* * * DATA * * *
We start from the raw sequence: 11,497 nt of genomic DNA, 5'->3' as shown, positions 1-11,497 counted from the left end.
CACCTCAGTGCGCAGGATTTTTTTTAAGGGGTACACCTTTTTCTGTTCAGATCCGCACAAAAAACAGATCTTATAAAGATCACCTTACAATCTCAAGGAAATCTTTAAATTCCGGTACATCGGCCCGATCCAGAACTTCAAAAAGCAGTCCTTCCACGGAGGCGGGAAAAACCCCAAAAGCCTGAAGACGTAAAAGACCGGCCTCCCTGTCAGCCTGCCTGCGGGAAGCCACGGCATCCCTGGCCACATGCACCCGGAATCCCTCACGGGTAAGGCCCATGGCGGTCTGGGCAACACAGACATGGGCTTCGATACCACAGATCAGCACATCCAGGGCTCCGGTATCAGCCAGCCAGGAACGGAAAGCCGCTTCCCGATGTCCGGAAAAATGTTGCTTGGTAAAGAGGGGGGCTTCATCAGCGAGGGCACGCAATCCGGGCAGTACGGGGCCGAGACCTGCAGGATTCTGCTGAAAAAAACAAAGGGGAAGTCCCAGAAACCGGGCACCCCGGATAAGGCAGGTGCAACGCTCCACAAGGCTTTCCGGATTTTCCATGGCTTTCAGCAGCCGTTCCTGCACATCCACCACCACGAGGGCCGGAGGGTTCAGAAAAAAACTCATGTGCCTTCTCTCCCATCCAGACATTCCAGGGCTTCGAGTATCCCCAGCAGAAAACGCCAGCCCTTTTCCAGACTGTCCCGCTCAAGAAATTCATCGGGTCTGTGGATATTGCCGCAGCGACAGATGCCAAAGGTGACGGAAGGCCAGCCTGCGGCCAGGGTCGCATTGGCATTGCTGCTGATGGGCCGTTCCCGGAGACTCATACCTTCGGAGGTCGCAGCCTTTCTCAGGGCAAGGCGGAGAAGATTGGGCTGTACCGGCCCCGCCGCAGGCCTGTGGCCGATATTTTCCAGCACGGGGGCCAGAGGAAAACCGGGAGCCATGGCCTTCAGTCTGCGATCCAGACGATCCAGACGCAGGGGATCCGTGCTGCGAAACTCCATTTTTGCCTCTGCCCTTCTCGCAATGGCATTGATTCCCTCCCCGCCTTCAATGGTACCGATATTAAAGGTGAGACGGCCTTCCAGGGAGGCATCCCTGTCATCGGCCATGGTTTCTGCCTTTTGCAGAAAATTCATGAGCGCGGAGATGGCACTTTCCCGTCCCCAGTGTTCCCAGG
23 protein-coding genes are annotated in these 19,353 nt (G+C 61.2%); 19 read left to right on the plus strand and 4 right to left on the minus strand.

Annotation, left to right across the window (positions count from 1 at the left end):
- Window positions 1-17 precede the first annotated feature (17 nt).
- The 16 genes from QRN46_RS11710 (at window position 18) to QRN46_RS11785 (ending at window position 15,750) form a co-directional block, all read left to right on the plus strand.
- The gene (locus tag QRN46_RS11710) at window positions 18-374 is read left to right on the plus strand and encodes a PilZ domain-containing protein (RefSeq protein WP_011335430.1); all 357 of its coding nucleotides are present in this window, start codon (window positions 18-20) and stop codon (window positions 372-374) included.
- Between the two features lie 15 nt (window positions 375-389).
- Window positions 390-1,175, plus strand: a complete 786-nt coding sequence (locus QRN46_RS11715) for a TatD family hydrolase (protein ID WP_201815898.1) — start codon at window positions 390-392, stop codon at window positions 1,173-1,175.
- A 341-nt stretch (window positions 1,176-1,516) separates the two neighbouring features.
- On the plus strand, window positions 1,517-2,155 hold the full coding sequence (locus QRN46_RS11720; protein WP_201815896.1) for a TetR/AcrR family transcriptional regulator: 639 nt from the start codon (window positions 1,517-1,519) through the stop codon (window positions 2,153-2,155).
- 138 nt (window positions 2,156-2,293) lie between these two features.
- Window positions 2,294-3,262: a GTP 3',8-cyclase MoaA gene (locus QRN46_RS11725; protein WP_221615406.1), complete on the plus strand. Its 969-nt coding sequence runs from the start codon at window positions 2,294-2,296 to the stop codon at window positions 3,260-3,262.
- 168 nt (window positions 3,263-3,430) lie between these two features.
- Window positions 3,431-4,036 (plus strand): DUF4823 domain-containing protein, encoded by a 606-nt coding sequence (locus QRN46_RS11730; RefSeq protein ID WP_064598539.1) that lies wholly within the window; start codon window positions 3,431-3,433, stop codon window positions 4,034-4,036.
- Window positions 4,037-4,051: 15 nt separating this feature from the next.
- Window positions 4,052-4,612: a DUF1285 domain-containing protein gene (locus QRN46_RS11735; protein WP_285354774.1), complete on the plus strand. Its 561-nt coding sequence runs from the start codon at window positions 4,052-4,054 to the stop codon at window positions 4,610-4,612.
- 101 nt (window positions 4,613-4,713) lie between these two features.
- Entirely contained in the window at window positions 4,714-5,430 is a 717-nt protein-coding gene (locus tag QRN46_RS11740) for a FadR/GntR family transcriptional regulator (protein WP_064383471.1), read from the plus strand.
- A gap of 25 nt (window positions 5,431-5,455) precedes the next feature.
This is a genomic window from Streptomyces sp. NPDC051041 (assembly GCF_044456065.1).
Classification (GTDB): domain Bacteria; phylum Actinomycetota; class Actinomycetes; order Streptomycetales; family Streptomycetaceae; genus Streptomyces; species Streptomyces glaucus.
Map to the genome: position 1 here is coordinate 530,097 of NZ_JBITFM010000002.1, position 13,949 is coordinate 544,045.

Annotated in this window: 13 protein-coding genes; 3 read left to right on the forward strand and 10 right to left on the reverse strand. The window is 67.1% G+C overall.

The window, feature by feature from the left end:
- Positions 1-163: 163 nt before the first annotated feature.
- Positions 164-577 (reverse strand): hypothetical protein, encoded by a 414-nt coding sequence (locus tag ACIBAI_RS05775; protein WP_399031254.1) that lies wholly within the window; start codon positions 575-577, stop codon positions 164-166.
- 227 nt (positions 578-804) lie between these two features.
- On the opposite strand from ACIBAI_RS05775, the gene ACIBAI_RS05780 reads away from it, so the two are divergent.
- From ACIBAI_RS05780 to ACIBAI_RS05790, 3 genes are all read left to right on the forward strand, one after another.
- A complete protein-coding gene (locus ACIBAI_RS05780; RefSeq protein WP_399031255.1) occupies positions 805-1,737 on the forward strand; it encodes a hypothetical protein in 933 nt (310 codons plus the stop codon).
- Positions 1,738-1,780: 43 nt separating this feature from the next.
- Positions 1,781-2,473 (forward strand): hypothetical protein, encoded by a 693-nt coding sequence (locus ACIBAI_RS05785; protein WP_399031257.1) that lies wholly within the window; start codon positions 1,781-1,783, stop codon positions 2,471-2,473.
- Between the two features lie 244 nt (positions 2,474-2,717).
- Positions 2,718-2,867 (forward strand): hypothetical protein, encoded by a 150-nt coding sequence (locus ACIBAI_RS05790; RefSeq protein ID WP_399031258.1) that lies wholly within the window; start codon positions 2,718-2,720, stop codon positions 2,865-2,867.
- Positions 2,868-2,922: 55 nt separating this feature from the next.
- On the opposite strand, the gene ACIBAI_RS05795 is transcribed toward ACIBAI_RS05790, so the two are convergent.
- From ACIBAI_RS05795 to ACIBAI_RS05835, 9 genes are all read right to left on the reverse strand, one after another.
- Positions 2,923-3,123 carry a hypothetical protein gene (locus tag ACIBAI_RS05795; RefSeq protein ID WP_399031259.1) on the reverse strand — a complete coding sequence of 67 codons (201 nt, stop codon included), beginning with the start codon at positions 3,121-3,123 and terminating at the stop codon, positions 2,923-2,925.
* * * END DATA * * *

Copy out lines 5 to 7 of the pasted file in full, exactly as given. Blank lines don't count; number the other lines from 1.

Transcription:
- Window positions 1-17 precede the first annotated feature (17 nt).
- The 16 genes from QRN46_RS11710 (at window position 18) to QRN46_RS11785 (ending at window position 15,750) form a co-directional block, all read left to right on the plus strand.
- The gene (locus tag QRN46_RS11710) at window positions 18-374 is read left to right on the plus strand and encodes a PilZ domain-containing protein (RefSeq protein WP_011335430.1); all 357 of its coding nucleotides are present in this window, start codon (window positions 18-20) and stop codon (window positions 372-374) included.